A scientist’s take on the new Elsevier TDM policy
In the last few days Elsevier has announced their policy on Text And Data Mining (TDM). I use the term “content mining” as I wish to mine every part of published content (images, audio, video) and not just text.
This post contains a lot of material (from Elsevier and my comments) so I’ll try to summarise. Note that Elsevier’s material seems inconsistent in places (common with this publisher). I have had to go behind Elsevier’s paywall to find one statement of agreement and rights and it is probable that I have not found everything. In essence:
- Elsevier asserts complete control over “its” content and requires both institutions and individuals to sign licences.
- Elsevier is the sole author and controller of the policy – there has been no Open discussion or agreement with scholarly bodies
- Libraries have to – individually – sign agreements with Elsevier. There are no details of these policies or whether they entail additional institutional payment. It is also possible that Institutions may be asked to give up content-mining rights in return for lower overall prices. (Libraries have universally and unilaterally given away all these rights over the last decade and support publishers to forbid machine access to content).
- Researchers have to register as a developer (I think) and ask permission of Elsevier for every project they wish to do. It is not clear whether permission is automatic or whether Elsevier exercise control over choice and scope of project (they certainly did when I “negotiated” with them).
- Researchers can only access content through an Elsevier-controlled portal. They have to register as a Developer and get an APIKey (conflicts with “sign a click-through licence”).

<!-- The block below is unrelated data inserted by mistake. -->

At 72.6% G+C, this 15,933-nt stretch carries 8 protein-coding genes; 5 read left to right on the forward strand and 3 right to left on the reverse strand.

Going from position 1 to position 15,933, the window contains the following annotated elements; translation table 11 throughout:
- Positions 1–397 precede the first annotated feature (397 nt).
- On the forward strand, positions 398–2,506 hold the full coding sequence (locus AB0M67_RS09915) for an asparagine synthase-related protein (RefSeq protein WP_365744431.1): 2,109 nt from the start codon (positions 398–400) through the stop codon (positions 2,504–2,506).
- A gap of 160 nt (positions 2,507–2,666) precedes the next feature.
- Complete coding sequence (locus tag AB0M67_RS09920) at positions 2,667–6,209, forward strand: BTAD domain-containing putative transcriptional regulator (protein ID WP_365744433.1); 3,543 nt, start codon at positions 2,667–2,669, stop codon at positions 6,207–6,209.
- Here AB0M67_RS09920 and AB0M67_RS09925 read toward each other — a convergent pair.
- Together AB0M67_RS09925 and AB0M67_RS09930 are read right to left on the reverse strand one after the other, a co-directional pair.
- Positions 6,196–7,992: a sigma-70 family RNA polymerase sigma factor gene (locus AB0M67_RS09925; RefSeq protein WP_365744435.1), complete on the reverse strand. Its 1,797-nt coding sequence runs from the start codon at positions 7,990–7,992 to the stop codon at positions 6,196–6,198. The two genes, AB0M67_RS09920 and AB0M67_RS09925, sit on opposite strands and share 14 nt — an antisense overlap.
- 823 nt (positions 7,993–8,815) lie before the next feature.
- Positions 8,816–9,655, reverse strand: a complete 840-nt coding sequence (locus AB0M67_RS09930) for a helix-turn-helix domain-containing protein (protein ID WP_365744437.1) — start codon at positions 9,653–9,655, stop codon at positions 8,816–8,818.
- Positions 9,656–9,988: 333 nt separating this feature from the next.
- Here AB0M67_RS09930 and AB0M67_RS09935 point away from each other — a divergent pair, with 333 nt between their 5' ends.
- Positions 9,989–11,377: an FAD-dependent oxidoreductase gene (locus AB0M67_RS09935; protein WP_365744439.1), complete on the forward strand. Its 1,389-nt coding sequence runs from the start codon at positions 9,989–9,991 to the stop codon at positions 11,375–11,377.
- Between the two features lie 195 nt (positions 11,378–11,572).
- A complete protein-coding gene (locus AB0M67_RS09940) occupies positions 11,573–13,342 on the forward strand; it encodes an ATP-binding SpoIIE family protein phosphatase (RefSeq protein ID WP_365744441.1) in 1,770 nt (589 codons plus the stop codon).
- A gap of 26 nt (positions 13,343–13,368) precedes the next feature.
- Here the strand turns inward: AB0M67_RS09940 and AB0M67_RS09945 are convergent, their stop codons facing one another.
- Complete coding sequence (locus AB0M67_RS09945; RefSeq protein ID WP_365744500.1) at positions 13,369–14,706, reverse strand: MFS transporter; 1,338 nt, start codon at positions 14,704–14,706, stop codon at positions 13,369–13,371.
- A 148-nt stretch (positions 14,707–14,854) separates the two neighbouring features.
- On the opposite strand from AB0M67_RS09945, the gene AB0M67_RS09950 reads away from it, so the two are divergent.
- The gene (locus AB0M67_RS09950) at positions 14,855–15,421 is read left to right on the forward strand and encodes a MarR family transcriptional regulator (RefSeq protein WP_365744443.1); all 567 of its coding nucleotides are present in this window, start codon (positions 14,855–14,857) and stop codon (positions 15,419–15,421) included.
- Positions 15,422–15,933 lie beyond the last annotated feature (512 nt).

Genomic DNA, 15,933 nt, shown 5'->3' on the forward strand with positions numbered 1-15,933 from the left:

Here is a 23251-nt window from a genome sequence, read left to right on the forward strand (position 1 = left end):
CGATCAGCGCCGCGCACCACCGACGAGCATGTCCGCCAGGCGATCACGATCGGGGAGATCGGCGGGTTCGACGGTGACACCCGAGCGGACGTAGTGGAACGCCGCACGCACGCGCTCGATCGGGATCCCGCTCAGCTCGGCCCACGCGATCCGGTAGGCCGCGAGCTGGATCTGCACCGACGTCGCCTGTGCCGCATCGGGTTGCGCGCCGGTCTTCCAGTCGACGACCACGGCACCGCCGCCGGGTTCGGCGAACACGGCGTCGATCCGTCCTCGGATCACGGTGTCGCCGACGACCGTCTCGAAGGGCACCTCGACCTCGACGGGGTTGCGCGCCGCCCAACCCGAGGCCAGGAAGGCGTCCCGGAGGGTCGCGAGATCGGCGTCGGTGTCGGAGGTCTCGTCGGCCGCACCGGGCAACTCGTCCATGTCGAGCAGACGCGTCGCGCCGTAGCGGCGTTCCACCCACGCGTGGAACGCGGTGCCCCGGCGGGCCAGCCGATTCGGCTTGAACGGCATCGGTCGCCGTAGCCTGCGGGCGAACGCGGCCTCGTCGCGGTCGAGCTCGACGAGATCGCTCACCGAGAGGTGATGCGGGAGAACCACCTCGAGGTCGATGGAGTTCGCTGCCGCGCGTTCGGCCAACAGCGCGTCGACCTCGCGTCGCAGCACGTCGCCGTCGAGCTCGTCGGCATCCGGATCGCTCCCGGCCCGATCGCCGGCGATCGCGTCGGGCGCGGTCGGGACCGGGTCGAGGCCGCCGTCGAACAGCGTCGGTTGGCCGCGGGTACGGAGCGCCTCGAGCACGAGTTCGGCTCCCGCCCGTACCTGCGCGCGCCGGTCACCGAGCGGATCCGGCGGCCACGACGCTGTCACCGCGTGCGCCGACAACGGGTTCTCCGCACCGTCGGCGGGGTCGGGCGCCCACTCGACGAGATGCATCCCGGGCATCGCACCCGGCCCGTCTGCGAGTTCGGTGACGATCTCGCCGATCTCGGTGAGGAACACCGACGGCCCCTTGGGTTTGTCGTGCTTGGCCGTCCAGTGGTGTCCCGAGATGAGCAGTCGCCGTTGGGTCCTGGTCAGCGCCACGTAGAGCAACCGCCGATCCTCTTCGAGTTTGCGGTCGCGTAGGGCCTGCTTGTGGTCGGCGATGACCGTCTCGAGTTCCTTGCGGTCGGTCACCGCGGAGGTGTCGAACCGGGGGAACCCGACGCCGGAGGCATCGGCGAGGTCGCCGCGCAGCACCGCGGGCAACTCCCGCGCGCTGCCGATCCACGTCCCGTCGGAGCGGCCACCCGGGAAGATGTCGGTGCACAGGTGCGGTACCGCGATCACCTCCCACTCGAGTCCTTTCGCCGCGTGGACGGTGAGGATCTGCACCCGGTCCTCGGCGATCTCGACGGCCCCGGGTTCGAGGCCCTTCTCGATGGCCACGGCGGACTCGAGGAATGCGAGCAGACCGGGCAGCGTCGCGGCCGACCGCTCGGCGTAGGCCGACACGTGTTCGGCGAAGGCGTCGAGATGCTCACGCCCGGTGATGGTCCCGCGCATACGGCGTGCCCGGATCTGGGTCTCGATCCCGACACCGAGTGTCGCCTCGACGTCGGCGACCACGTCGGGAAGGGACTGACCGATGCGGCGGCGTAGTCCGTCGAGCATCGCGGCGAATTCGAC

- Researchers can only mine text. Images are specifically prohibited. This is useless for me – as I and colleagues are mining chemical structure diagrams.
- There is no indication of how current the material will be. I shall be mining the literature an hour after it appears. Will the API provide that?
- The amount that can be republished is often useless (“200 characters”). I want to build corpora (impossible); vocabularies (essential to record precise words – impossible); chemical names (often > 200 characters so impossible). Figure captions (impossible).
- The researchers must commit to a CC-NC licence. This effectively kills downstream use (I shall use CC0). It also trains them into thinking CC-NC is a “good thing”. It isn’t.
- If a researcher has a LEGITIMATE collection of papers that they wish to mine (say on their hard disk) they are forbidden. They have to go to each publisher (if this awful protocol is promoted elsewhere) and find the API and mine the individual papers. Absurd.
This is licence-controlled TDM. The publishers tried very hard to get Europe (Neelie Kroes) to agreeto licences for TDM (“Licences for Europe”). They failed.
They tried to stop the UK Hargreaves process exempting data analytics from copyright reform. They failed.
The leading library organizations and funders such as the British Library, JISC, LIBER, Wellcome Trust, RCUK are united in their opposition to licences. This is simply Licences under another head.
The danger is that University libraries – who have signed these restrictive clauses for years will continue to sign them.
Don’t take my word for this. Ask the BL, or JISC or LIBER.
BUT DON’T SIGN ELSEVIERS TDM.
YOU DO NOT NEED ANY API.
APIs make it HARDER to mine. We are releasing technology that will work directly on PDFs. It’s Open Source and works. And others are doing the same. If every publisher came up with a similar process it would make the burden of mining huge. This is probably what some publishers hope.
The full text of Peter’s blog piece, plus supporting analysis, is available here: http://blogs.ch.cam.ac.uk/pmr/2014/01/